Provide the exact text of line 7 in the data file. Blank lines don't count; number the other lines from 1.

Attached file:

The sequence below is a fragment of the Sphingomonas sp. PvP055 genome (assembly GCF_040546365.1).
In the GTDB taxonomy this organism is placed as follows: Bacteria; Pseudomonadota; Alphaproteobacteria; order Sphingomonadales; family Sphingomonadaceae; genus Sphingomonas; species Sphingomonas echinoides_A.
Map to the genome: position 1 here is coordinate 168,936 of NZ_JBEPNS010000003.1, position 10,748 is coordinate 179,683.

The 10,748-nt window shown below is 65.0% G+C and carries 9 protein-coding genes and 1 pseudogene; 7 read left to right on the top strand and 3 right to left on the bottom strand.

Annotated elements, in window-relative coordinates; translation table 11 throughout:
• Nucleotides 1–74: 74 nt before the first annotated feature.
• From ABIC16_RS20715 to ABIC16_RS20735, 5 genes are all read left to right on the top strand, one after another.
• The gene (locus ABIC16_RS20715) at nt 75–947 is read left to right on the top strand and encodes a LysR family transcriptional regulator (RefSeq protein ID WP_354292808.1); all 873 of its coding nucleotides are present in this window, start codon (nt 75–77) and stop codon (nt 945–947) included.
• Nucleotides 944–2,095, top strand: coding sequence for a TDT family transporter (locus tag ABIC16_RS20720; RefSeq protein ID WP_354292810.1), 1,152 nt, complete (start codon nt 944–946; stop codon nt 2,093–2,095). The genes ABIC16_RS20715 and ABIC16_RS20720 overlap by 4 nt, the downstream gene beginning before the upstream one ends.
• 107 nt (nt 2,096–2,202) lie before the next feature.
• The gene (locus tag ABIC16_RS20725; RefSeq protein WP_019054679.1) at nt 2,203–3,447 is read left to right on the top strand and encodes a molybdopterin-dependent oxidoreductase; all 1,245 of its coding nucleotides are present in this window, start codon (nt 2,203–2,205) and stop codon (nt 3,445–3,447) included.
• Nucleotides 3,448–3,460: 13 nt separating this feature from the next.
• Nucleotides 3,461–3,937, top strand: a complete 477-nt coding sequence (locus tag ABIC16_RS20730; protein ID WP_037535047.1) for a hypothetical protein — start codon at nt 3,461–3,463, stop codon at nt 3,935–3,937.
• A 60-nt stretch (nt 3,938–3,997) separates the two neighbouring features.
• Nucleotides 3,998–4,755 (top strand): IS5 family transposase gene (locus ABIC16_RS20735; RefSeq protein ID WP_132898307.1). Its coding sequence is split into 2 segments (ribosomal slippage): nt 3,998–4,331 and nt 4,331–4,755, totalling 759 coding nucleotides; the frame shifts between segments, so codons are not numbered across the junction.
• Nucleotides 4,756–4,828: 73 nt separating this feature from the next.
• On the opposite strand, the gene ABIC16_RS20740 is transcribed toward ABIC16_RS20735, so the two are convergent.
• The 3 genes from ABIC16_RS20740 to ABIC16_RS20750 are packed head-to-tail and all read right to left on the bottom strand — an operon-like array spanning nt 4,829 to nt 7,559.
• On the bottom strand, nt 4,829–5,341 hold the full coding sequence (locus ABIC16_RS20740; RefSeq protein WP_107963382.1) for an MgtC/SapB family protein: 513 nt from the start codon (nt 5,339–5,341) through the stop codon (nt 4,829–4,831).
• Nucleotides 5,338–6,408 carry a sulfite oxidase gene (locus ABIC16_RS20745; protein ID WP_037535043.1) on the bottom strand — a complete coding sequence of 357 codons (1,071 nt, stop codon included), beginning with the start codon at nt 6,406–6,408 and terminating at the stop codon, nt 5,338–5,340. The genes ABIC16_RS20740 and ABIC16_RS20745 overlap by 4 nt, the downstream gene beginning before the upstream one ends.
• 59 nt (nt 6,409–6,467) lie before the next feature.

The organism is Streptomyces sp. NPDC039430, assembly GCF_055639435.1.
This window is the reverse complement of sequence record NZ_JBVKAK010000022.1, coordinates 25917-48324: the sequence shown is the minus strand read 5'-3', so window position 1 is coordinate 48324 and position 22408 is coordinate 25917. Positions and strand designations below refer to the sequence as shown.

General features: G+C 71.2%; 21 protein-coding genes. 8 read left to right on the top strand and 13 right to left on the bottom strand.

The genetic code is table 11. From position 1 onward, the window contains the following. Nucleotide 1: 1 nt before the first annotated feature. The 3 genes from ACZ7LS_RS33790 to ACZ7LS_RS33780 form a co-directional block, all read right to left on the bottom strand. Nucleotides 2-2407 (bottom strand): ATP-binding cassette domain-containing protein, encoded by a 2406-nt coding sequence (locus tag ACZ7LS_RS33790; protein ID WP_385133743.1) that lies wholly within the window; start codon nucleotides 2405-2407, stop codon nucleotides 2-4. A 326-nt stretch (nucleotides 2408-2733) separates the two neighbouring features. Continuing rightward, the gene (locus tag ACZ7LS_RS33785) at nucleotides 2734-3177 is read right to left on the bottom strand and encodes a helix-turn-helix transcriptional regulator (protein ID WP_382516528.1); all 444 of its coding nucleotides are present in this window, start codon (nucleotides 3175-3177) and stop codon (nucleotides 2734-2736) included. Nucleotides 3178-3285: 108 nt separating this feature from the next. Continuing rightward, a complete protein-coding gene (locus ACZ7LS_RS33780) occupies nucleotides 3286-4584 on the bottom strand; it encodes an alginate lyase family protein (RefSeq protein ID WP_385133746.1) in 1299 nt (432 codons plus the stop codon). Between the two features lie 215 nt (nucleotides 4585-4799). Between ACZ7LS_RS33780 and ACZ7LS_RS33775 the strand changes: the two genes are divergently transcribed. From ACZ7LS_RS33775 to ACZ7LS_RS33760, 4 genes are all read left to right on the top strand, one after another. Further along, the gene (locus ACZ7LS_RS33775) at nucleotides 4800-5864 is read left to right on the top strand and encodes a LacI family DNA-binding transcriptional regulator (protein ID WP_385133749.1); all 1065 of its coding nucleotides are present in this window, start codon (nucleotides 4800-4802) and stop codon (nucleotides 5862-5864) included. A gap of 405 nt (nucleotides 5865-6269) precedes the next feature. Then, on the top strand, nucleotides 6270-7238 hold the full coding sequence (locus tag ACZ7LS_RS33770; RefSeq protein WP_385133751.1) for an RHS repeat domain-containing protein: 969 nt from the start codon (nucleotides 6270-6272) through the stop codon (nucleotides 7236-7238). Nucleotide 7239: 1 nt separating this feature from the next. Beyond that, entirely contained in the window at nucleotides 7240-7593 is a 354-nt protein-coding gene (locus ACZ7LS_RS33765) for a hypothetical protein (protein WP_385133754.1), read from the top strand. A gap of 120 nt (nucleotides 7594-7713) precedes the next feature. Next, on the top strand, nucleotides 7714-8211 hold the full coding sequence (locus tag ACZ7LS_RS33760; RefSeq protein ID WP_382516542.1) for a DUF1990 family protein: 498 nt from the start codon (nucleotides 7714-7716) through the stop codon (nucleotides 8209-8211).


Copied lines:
• From ABIC16_RS20715 to ABIC16_RS20735, 5 genes are all read left to right on the top strand, one after another.